StorageCraft Technology Corp. released a new product designed to significantly boost the speed of data and systems recovery within vSphere environments.
The company’s new StorageCraft VirtualBoot for vSphere expands on its existing backup and disaster recovery product lines. VirtualBoot was designed to work with StorageCraft ShadowProtect SPX to enable users to quickly virtualize backup images as guest virtual machines on VMware ESXi hosts without needing to use intermediary appliances or secondary conversion processes.
According to StorageCraft, VirtualBoot for vSphere also enables users to permanently migrate physical systems or virtual machines from another hypervisor platform to ESXi with minimal downtime, test changes to production systems offline and leverage existing VMware investments to increase ROI.
“If a business is experiencing IT downtime, it is imperative that it get access to its valuable data and mission-critical systems as quickly as possible. StorageCraft VirtualBoot for vSphere is a great business continuity tool because it removes time-consuming steps and frees up resources during the all-important recovery process,” said Scott Barnes, CTO of StorageCraft, in a statement. “StorageCraft VirtualBoot for vSphere is another example of how StorageCraft is enabling its partners to reliably protect their clients’ data and systems while being as efficient as possible.”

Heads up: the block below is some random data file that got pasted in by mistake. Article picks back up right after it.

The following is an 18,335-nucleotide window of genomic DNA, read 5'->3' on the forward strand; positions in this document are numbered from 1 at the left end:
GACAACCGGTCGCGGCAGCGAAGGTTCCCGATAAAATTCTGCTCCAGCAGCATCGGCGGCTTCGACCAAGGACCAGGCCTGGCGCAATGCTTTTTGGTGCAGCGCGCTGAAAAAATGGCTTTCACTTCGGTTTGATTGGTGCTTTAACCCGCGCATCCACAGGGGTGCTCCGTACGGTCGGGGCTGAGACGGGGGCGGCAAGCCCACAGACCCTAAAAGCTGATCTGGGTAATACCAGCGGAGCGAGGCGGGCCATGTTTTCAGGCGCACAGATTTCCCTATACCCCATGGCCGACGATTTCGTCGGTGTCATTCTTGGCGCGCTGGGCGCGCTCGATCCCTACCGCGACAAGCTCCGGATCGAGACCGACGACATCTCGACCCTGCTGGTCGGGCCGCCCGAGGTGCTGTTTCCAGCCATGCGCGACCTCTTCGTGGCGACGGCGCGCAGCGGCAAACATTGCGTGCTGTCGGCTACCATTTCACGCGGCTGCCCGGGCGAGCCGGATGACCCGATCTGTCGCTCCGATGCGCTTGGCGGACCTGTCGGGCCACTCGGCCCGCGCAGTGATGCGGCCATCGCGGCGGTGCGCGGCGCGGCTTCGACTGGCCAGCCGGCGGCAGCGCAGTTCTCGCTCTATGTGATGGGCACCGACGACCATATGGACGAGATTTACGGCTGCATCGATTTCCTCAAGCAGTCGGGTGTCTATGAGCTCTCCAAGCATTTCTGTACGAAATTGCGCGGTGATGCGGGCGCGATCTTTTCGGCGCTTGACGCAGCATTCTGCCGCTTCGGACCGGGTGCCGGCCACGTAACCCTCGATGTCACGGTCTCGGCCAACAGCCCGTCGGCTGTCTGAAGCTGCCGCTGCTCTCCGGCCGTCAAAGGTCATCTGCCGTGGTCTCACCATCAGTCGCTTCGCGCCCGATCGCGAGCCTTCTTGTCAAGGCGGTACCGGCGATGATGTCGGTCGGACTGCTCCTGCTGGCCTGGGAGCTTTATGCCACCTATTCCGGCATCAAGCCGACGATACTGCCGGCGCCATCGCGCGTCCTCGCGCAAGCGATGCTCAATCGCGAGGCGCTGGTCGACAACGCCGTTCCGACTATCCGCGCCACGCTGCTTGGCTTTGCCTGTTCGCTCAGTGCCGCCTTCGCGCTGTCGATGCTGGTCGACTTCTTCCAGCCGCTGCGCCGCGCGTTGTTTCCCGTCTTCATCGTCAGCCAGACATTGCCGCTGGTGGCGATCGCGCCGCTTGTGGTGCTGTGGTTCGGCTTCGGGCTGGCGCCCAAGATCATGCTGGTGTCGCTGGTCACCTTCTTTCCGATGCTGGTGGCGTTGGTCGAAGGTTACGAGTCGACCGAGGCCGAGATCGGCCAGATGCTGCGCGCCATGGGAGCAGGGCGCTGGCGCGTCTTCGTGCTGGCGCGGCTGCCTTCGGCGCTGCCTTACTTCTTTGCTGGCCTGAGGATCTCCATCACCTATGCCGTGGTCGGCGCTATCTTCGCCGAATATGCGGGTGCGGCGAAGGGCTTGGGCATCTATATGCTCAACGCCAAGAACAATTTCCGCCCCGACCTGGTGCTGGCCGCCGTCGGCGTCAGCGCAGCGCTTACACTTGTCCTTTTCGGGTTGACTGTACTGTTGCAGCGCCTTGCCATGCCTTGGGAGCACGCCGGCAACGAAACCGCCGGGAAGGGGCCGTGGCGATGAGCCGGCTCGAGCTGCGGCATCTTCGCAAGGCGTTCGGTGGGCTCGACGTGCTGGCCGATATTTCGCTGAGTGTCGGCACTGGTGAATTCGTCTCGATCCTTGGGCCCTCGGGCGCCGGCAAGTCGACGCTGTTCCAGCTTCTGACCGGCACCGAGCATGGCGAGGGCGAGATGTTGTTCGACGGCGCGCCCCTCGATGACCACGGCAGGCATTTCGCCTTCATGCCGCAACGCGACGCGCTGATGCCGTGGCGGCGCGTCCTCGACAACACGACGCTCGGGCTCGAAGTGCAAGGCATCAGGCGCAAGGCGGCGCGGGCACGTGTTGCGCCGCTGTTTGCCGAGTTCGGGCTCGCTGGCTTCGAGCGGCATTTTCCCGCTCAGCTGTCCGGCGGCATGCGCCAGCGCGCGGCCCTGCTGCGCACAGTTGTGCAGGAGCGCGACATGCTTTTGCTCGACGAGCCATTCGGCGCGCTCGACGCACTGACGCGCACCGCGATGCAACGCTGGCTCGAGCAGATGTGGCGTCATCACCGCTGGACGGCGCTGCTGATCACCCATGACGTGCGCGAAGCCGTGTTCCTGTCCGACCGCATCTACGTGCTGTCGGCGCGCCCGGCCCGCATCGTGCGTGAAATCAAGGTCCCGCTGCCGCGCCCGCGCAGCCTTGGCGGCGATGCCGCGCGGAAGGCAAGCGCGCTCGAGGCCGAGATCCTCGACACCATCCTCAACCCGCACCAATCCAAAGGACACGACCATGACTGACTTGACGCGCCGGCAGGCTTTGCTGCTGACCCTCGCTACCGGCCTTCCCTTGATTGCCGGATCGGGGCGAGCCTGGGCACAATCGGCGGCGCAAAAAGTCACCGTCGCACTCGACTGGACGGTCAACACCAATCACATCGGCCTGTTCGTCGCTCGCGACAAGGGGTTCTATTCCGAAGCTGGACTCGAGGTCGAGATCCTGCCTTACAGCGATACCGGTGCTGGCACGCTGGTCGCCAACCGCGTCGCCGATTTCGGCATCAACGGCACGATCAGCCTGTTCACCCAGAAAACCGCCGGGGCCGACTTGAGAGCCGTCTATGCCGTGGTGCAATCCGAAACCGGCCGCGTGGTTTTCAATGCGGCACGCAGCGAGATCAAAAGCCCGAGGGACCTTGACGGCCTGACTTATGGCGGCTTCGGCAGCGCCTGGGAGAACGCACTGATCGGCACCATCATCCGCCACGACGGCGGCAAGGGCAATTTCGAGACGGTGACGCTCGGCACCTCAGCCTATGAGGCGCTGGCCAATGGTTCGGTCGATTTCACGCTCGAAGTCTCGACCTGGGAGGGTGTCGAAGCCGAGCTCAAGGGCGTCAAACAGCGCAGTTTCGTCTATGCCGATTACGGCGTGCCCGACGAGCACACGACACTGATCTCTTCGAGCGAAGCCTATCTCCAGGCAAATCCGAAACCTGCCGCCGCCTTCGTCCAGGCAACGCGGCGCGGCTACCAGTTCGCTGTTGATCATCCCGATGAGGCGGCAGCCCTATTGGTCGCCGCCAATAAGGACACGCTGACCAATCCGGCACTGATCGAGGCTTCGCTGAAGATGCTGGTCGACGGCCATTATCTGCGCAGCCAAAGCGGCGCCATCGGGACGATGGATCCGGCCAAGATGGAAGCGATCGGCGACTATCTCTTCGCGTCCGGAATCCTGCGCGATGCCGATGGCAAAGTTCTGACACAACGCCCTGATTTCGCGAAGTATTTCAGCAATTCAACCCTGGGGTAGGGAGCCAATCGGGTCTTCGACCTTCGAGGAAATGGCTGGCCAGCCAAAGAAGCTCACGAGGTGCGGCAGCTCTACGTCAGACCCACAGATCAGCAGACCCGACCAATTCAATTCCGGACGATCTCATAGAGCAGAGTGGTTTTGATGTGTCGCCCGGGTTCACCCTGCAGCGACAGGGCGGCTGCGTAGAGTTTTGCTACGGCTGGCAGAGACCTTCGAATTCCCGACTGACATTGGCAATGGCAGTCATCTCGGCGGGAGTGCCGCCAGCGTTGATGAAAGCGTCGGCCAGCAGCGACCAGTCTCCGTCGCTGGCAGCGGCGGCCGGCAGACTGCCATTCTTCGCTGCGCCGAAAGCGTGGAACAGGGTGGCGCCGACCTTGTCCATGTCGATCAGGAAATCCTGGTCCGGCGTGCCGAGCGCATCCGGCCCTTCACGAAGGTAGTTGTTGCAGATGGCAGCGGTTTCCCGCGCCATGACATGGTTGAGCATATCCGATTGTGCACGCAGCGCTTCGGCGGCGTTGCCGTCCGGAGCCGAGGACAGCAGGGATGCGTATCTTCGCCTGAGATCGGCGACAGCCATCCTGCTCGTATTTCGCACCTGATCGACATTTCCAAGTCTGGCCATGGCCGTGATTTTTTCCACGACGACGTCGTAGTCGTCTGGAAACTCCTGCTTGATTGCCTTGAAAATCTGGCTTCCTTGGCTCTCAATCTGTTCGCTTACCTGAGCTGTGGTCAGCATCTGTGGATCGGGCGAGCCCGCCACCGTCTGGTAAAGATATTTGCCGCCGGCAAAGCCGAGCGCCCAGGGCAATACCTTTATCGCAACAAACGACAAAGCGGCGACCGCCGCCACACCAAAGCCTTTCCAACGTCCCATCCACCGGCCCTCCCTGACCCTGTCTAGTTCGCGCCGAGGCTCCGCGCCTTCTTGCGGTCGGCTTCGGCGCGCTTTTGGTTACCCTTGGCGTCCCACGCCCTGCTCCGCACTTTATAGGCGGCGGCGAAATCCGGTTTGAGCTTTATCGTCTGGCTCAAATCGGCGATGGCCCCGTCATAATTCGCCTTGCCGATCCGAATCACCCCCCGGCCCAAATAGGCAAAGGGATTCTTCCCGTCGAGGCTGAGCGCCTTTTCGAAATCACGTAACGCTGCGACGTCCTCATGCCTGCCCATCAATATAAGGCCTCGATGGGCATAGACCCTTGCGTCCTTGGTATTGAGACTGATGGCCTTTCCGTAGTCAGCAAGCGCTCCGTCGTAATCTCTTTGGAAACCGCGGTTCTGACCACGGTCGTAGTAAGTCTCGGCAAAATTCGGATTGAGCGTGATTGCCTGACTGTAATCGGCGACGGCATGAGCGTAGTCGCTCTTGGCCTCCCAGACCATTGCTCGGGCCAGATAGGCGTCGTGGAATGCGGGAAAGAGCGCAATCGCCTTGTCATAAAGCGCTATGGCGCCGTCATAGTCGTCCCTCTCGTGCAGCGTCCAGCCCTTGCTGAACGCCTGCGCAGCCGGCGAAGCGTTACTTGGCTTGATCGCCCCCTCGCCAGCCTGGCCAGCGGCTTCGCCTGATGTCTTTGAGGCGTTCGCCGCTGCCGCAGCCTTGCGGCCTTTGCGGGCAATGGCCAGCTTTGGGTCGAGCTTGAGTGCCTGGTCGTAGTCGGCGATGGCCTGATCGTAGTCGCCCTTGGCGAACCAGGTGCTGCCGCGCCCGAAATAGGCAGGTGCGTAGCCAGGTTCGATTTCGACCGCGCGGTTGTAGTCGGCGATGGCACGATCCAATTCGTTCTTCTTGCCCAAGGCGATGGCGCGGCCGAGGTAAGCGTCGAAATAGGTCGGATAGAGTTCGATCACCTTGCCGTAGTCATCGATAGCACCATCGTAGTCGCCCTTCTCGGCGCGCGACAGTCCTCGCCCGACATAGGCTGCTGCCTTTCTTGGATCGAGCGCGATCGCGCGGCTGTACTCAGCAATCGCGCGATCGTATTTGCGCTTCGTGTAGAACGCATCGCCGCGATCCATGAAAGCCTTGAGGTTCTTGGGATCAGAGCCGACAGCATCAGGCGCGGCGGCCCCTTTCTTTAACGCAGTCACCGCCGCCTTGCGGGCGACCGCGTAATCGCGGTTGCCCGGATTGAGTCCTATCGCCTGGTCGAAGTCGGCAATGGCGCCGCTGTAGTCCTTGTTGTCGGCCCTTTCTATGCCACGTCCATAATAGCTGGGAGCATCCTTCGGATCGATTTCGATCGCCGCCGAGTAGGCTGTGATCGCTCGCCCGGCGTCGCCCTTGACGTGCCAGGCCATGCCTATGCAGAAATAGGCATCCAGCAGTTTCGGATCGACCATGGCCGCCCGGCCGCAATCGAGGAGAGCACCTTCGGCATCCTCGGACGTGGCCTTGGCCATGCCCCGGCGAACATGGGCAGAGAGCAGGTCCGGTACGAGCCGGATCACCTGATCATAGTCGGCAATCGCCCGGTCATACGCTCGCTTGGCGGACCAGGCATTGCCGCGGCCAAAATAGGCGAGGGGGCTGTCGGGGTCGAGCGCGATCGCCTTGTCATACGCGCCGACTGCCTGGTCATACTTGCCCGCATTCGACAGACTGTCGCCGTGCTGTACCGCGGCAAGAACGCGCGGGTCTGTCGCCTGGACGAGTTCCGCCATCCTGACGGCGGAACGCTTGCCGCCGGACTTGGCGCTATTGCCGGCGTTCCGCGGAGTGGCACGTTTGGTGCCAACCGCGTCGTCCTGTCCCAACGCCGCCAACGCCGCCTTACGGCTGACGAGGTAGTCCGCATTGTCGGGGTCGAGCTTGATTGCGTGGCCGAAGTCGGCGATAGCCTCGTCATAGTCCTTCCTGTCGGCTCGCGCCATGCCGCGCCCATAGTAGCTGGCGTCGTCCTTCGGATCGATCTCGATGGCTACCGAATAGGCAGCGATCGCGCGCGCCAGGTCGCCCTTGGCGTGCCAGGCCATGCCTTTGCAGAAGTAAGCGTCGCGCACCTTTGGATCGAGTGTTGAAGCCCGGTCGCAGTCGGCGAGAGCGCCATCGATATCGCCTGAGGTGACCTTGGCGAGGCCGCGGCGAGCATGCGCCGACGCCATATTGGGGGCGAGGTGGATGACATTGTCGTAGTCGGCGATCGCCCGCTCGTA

StorageCraft is taking the new product to market through its value-added reseller and managed service provider partners.
A recent StorageCraft guest blog post written by Brent Whitfield, CEO of DCG Technical Solutions, noted the rapid growth of the disaster-recovery-as-a-service (DRaaS) market, which was valued at US$1.42 billion worldwide in 2015. By 2020, Whitfield indicated the total worldwide market is expected to reach $12 billion by 2020.
Depending on which research firm’s analysis referenced, growth of the DRaaS market is anywhere from more than 20 per cent annually (according to Gartner) to more than 50 per cent annually (according to TechNavio).
“The BDR industry is very much alive and will mostly likely be around for many years to come,” Whitfield concluded.